In comparison it is easy for the Samurai to be good, they are if not in positions of wealth, positions of survival. The peasants are helpless. These two themes, the difficulty of compassion, and the moral superiority that a life of ease brings would come to full fruition in next two films.
High And Low, is the epoch of the compassionless world for Kurosawa. The antagonist is Kurosawa’s greatest monster. A beast with seemingly no feeling, one who preys on children, dispatches his confederates, and in the films most stunning sequence goes hunting in the Tokyo slums. The lackadaisical way he chooses his prey is one of the most coolly terrifying things that Kurosawa has ever filmed. Walking calmly to the slums his gaze goes from victim to victim finally choosing one at random. That there is not even the comfort of human malice in this scene, as there is in his crimes against Mifune, is the most terrifying thing of all. This is the end result of living a life without compassion Kurosawa argues, there’s no difference from person to person, because there’s no humanity in them. They’re all meat for the predator. The fact that the hunter is a doctor is just another little blood thirsty irony. As Richie says, “Unable to love, he finds pleasure- as he brags in the end- of hating.”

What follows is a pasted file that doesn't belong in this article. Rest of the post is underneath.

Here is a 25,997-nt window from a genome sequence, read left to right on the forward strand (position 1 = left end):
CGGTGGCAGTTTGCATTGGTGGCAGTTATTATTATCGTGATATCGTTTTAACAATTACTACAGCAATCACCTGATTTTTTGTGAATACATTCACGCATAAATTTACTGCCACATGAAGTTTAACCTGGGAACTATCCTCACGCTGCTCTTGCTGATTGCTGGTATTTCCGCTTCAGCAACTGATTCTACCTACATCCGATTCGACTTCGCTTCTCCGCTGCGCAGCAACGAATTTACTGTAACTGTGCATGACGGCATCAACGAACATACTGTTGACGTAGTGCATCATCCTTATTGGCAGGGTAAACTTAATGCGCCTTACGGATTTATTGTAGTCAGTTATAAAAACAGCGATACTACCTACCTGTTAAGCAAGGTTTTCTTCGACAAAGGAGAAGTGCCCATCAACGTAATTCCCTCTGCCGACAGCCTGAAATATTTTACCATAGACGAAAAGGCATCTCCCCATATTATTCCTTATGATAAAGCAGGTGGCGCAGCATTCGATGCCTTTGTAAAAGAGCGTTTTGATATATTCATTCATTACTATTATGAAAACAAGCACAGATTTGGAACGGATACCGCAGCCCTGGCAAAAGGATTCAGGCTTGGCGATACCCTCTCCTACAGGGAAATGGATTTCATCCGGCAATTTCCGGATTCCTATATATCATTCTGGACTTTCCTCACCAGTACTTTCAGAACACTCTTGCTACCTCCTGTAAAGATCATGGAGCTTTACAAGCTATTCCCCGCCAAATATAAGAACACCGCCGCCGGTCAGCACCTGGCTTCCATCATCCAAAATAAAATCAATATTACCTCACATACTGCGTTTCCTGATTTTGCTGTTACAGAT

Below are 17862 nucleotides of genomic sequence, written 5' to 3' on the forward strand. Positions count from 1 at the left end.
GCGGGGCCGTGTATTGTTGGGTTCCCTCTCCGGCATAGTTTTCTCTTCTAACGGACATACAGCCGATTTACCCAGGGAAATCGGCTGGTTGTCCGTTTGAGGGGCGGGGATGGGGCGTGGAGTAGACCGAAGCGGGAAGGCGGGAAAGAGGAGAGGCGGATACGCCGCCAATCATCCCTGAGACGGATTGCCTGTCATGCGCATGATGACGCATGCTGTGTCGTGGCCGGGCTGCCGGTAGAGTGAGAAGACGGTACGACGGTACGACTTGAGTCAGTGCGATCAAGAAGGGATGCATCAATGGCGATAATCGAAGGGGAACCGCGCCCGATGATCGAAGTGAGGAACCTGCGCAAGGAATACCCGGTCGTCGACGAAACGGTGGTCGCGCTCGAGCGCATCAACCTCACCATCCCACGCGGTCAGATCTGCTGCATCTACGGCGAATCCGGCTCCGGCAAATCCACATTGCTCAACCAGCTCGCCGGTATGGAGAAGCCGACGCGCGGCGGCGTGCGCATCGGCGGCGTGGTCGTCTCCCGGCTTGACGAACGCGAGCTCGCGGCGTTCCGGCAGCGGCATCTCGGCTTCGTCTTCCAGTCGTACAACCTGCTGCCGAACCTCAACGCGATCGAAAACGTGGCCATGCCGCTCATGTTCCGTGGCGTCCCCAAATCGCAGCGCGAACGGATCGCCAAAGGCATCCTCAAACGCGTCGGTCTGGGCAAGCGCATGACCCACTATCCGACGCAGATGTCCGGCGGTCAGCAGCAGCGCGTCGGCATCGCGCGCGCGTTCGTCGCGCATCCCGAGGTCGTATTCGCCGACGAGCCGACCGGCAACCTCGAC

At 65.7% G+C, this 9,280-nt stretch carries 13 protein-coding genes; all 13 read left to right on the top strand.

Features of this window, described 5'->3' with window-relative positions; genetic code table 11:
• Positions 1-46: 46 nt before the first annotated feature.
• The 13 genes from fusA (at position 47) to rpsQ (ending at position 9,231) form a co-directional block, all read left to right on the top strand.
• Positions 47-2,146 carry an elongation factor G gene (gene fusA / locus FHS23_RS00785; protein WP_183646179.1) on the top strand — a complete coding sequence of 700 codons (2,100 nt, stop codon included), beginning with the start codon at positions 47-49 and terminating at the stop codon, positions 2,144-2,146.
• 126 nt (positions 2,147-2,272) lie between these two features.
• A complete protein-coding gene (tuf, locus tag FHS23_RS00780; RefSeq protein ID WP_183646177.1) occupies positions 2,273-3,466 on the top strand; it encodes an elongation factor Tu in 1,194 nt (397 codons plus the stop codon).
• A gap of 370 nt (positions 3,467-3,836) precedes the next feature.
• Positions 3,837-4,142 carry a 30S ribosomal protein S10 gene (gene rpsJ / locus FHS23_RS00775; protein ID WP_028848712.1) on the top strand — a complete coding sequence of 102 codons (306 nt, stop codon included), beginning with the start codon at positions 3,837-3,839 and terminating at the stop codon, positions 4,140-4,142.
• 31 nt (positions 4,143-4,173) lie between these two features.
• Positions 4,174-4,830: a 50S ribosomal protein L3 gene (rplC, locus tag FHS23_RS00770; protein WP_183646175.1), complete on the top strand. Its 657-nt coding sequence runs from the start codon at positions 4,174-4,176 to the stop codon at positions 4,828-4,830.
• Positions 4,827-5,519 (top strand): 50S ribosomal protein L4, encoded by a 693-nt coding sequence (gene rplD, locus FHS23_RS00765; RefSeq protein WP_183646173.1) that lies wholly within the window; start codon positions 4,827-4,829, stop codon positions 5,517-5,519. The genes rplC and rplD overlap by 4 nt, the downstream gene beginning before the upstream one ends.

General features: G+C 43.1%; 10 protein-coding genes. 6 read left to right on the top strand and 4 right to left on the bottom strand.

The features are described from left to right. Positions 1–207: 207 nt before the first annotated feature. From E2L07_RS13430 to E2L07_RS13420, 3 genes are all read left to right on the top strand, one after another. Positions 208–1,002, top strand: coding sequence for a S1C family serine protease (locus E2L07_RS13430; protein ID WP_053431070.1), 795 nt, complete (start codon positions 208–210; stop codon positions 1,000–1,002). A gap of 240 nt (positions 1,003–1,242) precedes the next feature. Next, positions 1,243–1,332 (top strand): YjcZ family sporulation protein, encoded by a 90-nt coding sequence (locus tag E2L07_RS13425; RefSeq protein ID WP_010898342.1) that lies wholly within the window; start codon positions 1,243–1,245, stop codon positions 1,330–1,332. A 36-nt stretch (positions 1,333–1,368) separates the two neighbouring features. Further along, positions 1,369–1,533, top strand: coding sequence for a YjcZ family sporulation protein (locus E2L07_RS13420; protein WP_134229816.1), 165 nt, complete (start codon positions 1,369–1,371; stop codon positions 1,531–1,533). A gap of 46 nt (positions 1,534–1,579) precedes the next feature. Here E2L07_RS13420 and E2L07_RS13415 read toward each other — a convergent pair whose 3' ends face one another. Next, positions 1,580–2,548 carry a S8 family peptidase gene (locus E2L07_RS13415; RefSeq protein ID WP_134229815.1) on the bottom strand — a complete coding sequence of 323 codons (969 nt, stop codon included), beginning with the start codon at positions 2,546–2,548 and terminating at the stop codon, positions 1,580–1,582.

On the other side of the conflict is Mifune, a selfless compassionate man willing to ruin himself for the sake of others. It takes him a while to come to this decision but like in the Seven Samurai it is all the more moving for it, illustrating that compassion means more when it is earned.
At least textually. Like the Seven Samurai, High And Low is much more complex in practice then in summary. The latter half of the film takes us from the upper class comfort of Mifune’s domain and plunges us into the slums that the villain has been forced to inhabit.